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Salicylic to retinol: Face acids you must include in your skin care routine for glowing skin

Face acids you must include in your skin care routine for glowing skin

In right dosages, acid can make your skin brighter and clearer.

Written by Satata Karmakar |Published : January 8, 2021 2:27 PM IST

Acid is the latest fad in the skincare world. From cleanser to toner, acid-based products have become the pillar of many skincare routines these days. Experts say that in the right dosages, acid can make skin brighter and clear. They even vouch for several acids that can add to your regular skincare routine and work wonders for your beauty.

No! Not All Acids Are Bad For Your Skin

These are the ingredients you're most likely to recognize from the front of the packaging. They're very popular in skincare and easy to get your hands on.

AHAs and BHAs Acid

Acids like AHAs are known to have exfoliating effects. They work on the surface layer of skin and brighten the complexion of most skin types.

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BHAs, on the other hand, penetrate deeper and remove dead skin cells, and clean clogged pores. They are ideal for acne-prone skin with blackheads and whiteheads.

Hyaluronic Acid

Besides AHAs and BHAs, hyaluronic acid is also hailed for its skincare properties. It is a natural humectant a substance used to retain moisture that can hydrate the skin and boost firmness and plumpness.

Salicylic Acid

This is probably the acid you're most familiar with, as it can be found in almost every lower end (and many higher-end) acne treatment product. Salicylic acid has many benefits including being anti-bacterial, anti-inflammatory, anti-acne, and exfoliating. Salicylic acids are best for people with oily and acne-prone skin. It loosens dead skin cells to relieve clogged pores and blackheads, reduces bacterial growth on the skin surface and in oil glands.

Glycolic Acid

Categorized as an Aha, glycolic acid benefits by working wonders on uneven textured skin. It is known to be much gentler than off-the-shelves abrasive scrubs. It can be included in your beauty routine twice a week, to begin with.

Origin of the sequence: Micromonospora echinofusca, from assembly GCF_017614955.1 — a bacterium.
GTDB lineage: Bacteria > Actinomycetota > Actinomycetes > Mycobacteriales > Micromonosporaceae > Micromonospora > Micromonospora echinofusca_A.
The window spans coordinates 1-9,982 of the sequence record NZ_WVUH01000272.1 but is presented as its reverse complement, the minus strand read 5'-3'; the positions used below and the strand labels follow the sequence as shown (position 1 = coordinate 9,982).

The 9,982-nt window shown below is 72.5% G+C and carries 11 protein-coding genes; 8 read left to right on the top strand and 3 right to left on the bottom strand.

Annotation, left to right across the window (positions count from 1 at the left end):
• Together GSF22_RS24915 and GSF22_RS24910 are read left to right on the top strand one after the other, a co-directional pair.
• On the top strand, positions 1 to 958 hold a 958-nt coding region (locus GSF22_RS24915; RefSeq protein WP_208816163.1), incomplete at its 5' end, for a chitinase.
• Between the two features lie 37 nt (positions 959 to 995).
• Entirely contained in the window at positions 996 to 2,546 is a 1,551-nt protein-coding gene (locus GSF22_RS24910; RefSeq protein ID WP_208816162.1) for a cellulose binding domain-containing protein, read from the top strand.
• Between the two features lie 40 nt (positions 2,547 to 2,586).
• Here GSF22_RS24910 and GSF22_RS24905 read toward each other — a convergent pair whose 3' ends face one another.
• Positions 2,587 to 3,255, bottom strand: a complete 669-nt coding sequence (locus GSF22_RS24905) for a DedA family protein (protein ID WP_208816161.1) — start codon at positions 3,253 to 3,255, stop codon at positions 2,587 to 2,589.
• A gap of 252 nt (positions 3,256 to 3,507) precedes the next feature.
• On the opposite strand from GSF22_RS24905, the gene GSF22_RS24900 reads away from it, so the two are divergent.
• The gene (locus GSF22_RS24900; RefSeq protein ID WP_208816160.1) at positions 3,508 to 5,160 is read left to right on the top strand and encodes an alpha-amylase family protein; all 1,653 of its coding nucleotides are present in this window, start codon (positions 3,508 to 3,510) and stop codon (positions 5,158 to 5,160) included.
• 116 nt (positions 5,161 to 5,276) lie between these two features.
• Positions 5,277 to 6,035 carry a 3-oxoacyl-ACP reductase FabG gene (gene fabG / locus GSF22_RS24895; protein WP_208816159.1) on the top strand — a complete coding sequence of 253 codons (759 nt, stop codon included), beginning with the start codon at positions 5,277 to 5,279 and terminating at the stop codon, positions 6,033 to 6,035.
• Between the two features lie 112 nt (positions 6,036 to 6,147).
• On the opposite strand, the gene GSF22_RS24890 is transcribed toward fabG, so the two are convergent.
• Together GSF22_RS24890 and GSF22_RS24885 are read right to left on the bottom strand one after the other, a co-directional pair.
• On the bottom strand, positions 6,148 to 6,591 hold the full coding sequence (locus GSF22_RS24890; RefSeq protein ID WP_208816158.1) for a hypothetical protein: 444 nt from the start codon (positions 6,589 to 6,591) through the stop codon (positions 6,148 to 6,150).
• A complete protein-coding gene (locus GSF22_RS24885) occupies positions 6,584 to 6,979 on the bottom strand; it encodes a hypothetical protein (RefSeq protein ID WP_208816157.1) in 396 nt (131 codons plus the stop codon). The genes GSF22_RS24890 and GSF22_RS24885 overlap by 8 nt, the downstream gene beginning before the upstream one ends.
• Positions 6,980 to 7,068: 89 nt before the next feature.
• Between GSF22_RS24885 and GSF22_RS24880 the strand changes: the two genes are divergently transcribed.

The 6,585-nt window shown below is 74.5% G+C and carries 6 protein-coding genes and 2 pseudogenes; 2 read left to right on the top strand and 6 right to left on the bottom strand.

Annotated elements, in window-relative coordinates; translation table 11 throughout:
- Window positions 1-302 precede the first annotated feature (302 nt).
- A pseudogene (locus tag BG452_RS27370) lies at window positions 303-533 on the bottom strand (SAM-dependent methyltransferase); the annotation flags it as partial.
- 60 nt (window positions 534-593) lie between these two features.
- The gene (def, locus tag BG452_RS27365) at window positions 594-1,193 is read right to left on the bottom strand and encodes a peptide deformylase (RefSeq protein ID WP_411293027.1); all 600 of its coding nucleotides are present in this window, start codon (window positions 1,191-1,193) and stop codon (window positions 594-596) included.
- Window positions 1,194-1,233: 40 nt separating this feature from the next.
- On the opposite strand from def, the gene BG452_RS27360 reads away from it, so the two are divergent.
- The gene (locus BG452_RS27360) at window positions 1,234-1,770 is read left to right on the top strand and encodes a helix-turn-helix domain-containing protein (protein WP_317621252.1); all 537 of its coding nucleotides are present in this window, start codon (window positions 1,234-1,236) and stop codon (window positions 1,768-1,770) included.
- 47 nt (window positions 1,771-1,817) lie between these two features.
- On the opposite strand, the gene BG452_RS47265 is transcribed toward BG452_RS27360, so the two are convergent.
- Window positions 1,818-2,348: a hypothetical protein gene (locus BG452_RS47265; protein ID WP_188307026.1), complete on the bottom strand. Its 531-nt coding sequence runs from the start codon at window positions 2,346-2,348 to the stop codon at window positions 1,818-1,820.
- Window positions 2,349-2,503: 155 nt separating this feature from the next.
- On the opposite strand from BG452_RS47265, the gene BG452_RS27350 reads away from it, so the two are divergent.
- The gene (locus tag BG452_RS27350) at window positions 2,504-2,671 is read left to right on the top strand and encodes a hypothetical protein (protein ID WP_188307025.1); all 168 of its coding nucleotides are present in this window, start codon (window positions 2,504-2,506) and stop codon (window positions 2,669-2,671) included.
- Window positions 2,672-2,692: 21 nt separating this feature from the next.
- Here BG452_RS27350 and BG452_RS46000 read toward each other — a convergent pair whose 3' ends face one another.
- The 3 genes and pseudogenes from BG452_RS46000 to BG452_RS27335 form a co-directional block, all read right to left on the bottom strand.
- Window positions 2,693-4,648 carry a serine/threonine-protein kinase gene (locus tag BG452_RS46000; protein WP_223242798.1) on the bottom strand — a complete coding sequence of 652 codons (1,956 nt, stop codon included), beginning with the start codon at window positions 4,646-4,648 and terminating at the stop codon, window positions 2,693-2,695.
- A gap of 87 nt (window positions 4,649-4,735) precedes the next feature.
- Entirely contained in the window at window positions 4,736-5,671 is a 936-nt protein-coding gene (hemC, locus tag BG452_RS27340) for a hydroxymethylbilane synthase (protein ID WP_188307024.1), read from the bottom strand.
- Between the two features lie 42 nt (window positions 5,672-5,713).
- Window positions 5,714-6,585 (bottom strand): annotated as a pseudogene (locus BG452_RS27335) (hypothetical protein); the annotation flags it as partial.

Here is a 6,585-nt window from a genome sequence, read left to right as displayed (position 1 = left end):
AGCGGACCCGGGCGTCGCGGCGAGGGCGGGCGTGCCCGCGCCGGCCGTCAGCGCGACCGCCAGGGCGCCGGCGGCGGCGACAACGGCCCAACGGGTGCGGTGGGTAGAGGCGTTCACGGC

Lactic Acid

Lactic acid is another exfoliating alpha hydroxy acid but it's even gentler than glycolic. It's derived from milk so it has a moisturizing element that the other exfoliating acids lack, perfect for those with sensitive skin who are still looking to reduce hyperpigmentation and reducing fine lines.


Another acid, retinol, which is a form of Vitamin A, is famed for its anti-aging properties.

- It is known to cure sun damage, fine lines, acne, and uneven texture.

- Retinol also stimulates collagen and elastin production, leaving you with firmer, younger-looking skin.

- It is noteworthy that high strength retinol products can cause inflammation in eczema affected areas.

Citric Acid

Another one from the hydroxy acid family, citric acid is derived from citrus fruits and addresses a host of skin issues. It is effective in neutralizing your skin's pH levels, which are usually disrupted by exposure to UV rays, dirt, and harmful beauty products. This can prevent several skin issues.

Citric acid possesses antibacterial properties that can be useful in killing acne-causing bacteria. Its exfoliative properties can reduce the appearance of dark spots, tan, and pigmentation. Studies suggest that citric acid can dry out excess sebum that may clog pores and cause acne breakouts. This makes it an effective way of treating mild to moderate acne.

Which Skin Acids Should You Not Use Together?

Above mentioned acids are good for your face. But, mixing them together requires some more knowledge. Here are a few acids that you should never mix while applying to your face.

#Salicylic Acid With Any Other Skin Acid

Salicylic acid may have drying effects. Using any other face acids along with salicylic acid may result in skin irritation.

#Lactic Or Glycolic Acid With Ascorbic Acid

Using lactic or glycolic acid with ascorbic acid may reduce the efficacy of Vitamin C.

#AHAs With Retinol Skin Acid

This combination can dry up your face and cause burning sensations.

So while all the above-mentioned face acids can be extremely beneficial for your skin, conduct a patch test before beginning to use any new product. Also, consult your dermatologist if your skin issue is severe.

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